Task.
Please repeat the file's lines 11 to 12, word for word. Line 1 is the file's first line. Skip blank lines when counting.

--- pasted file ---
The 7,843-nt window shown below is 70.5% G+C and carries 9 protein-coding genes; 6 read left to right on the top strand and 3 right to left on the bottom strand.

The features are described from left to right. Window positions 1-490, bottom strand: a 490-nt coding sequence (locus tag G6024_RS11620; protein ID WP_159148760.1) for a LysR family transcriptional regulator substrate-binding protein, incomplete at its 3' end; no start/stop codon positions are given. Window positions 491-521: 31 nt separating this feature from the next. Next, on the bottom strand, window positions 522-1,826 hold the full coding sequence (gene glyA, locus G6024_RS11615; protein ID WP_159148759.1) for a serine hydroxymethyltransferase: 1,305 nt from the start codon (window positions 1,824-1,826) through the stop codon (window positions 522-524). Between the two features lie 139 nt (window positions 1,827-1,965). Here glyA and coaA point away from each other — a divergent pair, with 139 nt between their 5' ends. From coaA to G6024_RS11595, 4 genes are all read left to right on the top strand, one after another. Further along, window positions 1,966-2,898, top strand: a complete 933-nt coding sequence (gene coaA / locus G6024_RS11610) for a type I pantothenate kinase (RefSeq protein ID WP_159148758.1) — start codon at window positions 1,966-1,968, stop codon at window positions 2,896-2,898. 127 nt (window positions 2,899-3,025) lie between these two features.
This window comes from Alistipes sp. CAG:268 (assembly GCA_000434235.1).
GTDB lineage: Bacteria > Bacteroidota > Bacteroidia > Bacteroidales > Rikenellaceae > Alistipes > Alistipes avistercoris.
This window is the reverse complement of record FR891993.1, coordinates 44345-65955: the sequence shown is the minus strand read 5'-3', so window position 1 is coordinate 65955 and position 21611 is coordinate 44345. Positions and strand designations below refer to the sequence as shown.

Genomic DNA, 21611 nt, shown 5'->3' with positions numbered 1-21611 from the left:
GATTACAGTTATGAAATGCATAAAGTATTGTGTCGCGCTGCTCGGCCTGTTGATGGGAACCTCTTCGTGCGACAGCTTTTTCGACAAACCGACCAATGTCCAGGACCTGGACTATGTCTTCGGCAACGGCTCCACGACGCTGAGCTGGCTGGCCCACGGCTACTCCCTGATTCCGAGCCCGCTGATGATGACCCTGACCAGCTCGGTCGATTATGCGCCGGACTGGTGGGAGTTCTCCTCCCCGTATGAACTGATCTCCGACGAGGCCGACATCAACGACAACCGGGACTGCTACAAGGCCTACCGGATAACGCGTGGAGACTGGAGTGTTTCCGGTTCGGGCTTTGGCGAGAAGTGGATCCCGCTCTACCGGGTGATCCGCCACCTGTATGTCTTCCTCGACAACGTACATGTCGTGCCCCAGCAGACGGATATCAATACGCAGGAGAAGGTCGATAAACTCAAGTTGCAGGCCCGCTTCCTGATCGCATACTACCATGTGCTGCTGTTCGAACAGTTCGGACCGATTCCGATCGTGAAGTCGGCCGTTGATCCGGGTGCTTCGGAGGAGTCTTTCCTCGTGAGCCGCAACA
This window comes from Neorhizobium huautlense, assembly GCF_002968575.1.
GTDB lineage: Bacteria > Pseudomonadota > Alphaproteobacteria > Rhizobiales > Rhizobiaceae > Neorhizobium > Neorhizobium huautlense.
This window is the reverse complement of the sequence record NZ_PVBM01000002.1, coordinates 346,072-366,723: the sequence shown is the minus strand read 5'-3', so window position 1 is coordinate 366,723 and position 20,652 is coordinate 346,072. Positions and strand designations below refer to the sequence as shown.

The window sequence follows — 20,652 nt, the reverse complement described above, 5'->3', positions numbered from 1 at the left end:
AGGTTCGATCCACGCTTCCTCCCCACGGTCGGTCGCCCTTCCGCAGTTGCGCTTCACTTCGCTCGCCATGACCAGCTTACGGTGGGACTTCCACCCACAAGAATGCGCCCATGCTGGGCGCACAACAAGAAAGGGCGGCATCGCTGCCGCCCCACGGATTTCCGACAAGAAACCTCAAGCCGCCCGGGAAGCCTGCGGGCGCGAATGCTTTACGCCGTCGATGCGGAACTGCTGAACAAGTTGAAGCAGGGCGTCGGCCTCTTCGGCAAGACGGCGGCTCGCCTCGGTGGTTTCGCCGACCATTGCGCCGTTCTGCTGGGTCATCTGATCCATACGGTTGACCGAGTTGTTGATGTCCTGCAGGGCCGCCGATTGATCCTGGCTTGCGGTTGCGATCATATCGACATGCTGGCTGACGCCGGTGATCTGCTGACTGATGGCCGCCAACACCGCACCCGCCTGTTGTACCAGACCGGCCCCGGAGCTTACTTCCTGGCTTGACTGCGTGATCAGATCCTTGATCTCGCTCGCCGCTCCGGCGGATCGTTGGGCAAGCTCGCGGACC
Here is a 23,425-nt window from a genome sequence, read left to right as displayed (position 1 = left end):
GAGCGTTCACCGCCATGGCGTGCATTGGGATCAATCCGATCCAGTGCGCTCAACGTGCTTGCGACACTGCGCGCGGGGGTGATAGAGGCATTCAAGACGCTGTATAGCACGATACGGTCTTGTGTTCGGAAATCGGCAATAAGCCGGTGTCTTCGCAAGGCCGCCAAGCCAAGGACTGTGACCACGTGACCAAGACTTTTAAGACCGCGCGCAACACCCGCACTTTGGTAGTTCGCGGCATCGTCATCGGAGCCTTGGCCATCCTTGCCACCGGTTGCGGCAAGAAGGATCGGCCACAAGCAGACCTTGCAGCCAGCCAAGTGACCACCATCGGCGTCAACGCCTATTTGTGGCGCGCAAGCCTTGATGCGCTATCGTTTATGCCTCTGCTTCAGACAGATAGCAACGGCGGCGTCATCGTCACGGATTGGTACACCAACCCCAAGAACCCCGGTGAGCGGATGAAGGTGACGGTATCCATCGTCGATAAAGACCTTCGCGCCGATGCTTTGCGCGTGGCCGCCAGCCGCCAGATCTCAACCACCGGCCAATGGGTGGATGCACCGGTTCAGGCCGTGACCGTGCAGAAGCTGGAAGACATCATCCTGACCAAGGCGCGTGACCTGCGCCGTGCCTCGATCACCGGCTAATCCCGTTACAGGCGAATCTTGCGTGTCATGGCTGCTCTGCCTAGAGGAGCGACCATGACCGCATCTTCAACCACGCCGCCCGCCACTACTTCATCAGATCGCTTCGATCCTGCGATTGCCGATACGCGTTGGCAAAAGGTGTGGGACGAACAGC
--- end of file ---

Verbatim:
The window sequence follows — 20,652 nt, the reverse complement described above, 5'->3', positions numbered from 1 at the left end:
AGGTTCGATCCACGCTTCCTCCCCACGGTCGGTCGCCCTTCCGCAGTTGCGCTTCACTTCGCTCGCCATGACCAGCTTACGGTGGGACTTCCACCCACAAGAATGCGCCCATGCTGGGCGCACAACAAGAAAGGGCGGCATCGCTGCCGCCCCACGGATTTCCGACAAGAAACCTCAAGCCGCCCGGGAAGCCTGCGGGCGCGAATGCTTTACGCCGTCGATGCGGAACTGCTGAACAAGTTGAAGCAGGGCGTCGGCCTCTTCGGCAAGACGGCGGCTCGCCTCGGTGGTTTCGCCGACCATTGCGCCGTTCTGCTGGGTCATCTGATCCATACGGTTGACCGAGTTGTTGATGTCCTGCAGGGCCGCCGATTGATCCTGGCTTGCGGTTGCGATCATATCGACATGCTGGCTGACGCCGGTGATCTGCTGACTGATGGCCGCCAACACCGCACCCGCCTGTTGTACCAGACCGGCCCCGGAGCTTACTTCCTGGCTTGACTGCGTGATCAGATCCTTGATCTCGCTCGCCGCTCCGGCGGATCGTTGGGCAAGCTCGCGGACC